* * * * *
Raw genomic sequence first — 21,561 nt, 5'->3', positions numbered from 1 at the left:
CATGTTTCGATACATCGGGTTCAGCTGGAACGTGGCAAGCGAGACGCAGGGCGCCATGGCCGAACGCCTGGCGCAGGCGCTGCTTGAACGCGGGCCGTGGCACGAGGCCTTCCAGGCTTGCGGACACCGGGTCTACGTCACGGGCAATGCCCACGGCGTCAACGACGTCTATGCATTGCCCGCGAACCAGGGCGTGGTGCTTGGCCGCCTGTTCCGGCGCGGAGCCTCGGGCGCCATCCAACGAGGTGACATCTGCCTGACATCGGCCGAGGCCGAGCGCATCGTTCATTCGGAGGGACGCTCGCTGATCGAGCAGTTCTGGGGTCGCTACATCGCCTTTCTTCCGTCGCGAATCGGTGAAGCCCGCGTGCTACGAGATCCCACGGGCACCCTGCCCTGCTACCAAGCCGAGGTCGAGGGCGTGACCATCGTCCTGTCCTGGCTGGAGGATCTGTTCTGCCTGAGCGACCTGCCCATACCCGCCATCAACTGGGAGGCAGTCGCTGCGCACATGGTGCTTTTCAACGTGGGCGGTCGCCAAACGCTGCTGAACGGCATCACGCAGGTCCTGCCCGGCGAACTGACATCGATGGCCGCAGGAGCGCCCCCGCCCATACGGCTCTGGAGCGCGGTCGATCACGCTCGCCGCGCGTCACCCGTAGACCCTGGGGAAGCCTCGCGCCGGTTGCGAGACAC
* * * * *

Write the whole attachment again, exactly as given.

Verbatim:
Raw genomic sequence first — 21,561 nt, 5'->3', positions numbered from 1 at the left:
CATGTTTCGATACATCGGGTTCAGCTGGAACGTGGCAAGCGAGACGCAGGGCGCCATGGCCGAACGCCTGGCGCAGGCGCTGCTTGAACGCGGGCCGTGGCACGAGGCCTTCCAGGCTTGCGGACACCGGGTCTACGTCACGGGCAATGCCCACGGCGTCAACGACGTCTATGCATTGCCCGCGAACCAGGGCGTGGTGCTTGGCCGCCTGTTCCGGCGCGGAGCCTCGGGCGCCATCCAACGAGGTGACATCTGCCTGACATCGGCCGAGGCCGAGCGCATCGTTCATTCGGAGGGACGCTCGCTGATCGAGCAGTTCTGGGGTCGCTACATCGCCTTTCTTCCGTCGCGAATCGGTGAAGCCCGCGTGCTACGAGATCCCACGGGCACCCTGCCCTGCTACCAAGCCGAGGTCGAGGGCGTGACCATCGTCCTGTCCTGGCTGGAGGATCTGTTCTGCCTGAGCGACCTGCCCATACCCGCCATCAACTGGGAGGCAGTCGCTGCGCACATGGTGCTTTTCAACGTGGGCGGTCGCCAAACGCTGCTGAACGGCATCACGCAGGTCCTGCCCGGCGAACTGACATCGATGGCCGCAGGAGCGCCCCCGCCCATACGGCTCTGGAGCGCGGTCGATCACGCTCGCCGCGCGTCACCCGTAGACCCTGGGGAAGCCTCGCGCCGGTTGCGAGACAC